x Abu Dhabi, UAESunday 23 July 2017

Al Ain's Quad Lake

A short ride from Al Ain, a track ideal for beginner quad-bikers and children leads to a freshwater lake.

Quad Lake, as experts have dubbed the freshwater lake, is accessible for quad bikes with drivers at any skill level.
Quad Lake, as experts have dubbed the freshwater lake, is accessible for quad bikes with drivers at any skill level.

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Nothing wrong with a quick ride - especially one that leads from one of Al Ain's most famous dunes, practically on the outskirts of the city, to one of the most amazing sights you will ever come across in this land: a lake, a sparkling blue, fish-jumping, ducks a-quacking, bona fide freshwater lake.

In 15 minutes of hard driving, or a half-hour of leisurely riding, either up on sharp dunes, down on rolling dunes, or even on a well-established track, this brief trip is ideal for quad bikes and fantastic for children or beginner riders.

My own daughter took her first proper rides here, about three years ago, so I thought she would be a good candidate to offer an opinion following a test ride of a Suzuki Quadrunner 250cc.

It is a light, single-cylinder quad, the sportier older sibling of the famed Suzuki 160cc farm quad that is extremely popular in the UAE because of its mechanical reliability. The 250 offers electric start, enough power to see an adult up the tallest dune, yet at the same time is very tractable and well behaved thanks to an automatic clutch that gives smooth delivery of power. It is rear-wheel drive and has a useful reverse gear.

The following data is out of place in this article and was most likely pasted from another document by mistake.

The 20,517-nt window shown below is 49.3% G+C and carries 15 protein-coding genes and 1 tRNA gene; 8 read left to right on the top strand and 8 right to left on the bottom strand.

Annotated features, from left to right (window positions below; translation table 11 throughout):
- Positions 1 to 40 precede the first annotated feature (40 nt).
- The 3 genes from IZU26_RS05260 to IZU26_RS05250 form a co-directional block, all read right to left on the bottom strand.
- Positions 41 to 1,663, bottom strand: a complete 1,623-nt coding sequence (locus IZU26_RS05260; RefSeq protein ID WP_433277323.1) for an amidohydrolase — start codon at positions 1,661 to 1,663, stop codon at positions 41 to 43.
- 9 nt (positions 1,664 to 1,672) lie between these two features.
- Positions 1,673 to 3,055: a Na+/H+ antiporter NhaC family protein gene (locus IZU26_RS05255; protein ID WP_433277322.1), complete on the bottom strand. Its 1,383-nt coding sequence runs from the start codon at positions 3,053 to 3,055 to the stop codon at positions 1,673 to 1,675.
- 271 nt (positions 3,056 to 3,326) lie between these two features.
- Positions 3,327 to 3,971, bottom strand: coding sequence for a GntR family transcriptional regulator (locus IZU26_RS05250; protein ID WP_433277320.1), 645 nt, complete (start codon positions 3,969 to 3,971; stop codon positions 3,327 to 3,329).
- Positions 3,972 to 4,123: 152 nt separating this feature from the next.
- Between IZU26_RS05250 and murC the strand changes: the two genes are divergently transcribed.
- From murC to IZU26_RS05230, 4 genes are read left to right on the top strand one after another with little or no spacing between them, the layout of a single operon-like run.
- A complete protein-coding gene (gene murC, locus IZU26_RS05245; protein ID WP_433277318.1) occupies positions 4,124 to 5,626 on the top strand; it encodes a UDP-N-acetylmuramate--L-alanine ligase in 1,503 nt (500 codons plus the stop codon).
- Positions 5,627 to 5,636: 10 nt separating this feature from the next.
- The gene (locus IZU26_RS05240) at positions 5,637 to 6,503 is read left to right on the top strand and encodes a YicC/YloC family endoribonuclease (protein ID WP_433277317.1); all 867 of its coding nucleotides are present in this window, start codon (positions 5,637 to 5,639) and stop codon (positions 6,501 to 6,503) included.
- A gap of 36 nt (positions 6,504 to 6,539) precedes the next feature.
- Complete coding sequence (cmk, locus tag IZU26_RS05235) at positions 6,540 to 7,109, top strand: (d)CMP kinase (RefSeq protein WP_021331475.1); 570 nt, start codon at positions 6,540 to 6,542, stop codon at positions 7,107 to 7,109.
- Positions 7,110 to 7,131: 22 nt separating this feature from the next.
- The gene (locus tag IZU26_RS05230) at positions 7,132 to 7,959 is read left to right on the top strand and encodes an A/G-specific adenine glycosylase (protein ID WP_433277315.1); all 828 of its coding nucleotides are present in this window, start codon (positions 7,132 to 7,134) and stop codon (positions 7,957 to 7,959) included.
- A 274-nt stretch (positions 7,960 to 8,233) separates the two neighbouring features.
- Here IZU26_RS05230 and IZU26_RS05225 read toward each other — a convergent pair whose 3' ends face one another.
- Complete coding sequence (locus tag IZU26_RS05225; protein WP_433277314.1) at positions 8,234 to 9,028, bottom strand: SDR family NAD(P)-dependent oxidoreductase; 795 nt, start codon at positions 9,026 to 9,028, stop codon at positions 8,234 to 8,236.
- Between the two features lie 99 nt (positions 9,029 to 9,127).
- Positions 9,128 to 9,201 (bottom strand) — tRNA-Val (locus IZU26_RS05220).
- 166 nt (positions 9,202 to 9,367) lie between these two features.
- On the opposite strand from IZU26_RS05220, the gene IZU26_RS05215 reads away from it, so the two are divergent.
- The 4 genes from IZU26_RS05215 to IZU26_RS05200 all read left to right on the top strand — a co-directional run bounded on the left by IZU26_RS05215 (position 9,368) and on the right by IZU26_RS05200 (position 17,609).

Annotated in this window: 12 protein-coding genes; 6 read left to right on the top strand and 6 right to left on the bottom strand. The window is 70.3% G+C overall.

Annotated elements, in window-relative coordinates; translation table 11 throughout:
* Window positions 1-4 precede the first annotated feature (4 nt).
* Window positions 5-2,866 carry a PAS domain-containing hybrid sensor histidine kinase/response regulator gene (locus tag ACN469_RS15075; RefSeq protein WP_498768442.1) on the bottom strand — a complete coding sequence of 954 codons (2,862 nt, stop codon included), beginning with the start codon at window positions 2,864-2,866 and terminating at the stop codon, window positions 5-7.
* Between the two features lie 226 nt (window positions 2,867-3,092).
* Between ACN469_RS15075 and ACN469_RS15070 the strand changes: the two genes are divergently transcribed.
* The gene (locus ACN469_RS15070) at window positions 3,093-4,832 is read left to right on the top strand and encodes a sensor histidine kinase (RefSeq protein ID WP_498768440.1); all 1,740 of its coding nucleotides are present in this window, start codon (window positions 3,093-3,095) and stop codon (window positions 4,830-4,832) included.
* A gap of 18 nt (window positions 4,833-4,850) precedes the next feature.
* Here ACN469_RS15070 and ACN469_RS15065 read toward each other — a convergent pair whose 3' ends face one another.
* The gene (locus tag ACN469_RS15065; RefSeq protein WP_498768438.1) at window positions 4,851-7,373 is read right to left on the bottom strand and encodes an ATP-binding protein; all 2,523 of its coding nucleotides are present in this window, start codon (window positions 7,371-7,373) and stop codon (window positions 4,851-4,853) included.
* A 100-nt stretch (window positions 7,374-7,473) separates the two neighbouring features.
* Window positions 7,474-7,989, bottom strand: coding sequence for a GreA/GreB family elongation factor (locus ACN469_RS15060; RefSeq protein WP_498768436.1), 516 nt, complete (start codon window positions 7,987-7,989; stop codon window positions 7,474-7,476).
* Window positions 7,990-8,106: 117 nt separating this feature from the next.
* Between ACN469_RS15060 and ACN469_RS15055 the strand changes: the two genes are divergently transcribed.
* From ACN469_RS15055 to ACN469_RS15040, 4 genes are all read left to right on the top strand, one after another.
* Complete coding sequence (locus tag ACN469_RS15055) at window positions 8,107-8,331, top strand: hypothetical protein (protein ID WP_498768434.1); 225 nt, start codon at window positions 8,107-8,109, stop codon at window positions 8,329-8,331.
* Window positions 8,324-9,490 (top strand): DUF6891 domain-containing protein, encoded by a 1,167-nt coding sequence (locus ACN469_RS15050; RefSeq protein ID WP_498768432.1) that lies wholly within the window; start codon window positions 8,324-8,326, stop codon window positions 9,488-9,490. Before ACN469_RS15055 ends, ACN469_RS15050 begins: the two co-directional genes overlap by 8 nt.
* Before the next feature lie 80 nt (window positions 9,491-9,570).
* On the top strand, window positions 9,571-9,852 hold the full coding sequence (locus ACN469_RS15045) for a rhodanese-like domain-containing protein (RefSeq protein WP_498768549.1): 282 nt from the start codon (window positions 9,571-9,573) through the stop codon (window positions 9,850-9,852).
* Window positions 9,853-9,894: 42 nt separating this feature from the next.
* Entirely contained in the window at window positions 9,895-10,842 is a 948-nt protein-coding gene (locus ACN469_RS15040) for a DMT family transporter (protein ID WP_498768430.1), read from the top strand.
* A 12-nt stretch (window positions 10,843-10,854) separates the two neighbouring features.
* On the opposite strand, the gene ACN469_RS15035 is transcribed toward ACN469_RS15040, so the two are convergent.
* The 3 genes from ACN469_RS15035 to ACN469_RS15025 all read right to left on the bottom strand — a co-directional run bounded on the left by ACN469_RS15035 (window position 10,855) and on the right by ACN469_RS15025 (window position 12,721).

View Devil's plunge in a larger map

We start the ride at waypoint 1, which is just the other side of the road from the neighbourhood of Zakher, in western Al Ain. It is quite simply the road parallel to the main road that leads to Jebel Hafeet and Al Wagan. From a distance, you will not miss two large pyramids of sand - one actually in a residential area, and off-limits, and the other one just across the road.

A long time ago, western expats named it "Devil's Plunge" because if you approach it from behind, you don't notice the height until you come over the crest, and before you is an immense slipface dropping away beneath your wheels. You are suddenly roller-coastered over and down, fast. This is not a trick to play on a beginner driver, by the way, as keeping control of a vehicle on a long, steep downhill requires some skill, and not applying the brakes, which is counter-intuitive.

The reason for not braking is that would transfer the weight of the vehicle even more to the front than the downhill is already doing, and so the lighter rear swings around, turning the vehicle and putting it at risk of a long roll all the way to the bottom.

If the rear end does start to swing out, simply apply a little gas to bring it back in line.

Fortunately, on a quad bike, controlling the descent is so much easier than in a car, and the large off-road wheels and short wheelbase make for better manoeuvrability as well as full-on rider visibility compared with cars.

So quads give a much more exciting experience in enjoying the desert, and as long as safety consciousness is implanted early on, they are ideal vehicles for children.

Besides wearing the appropriate safety gear, which is presented to the first-time riding youngster as non-negotiable, children need to understand that the accelerator is not an on/off button, but rather like a dial for the control of volume on a stereo - you increase and decrease it incrementally, not in jerks.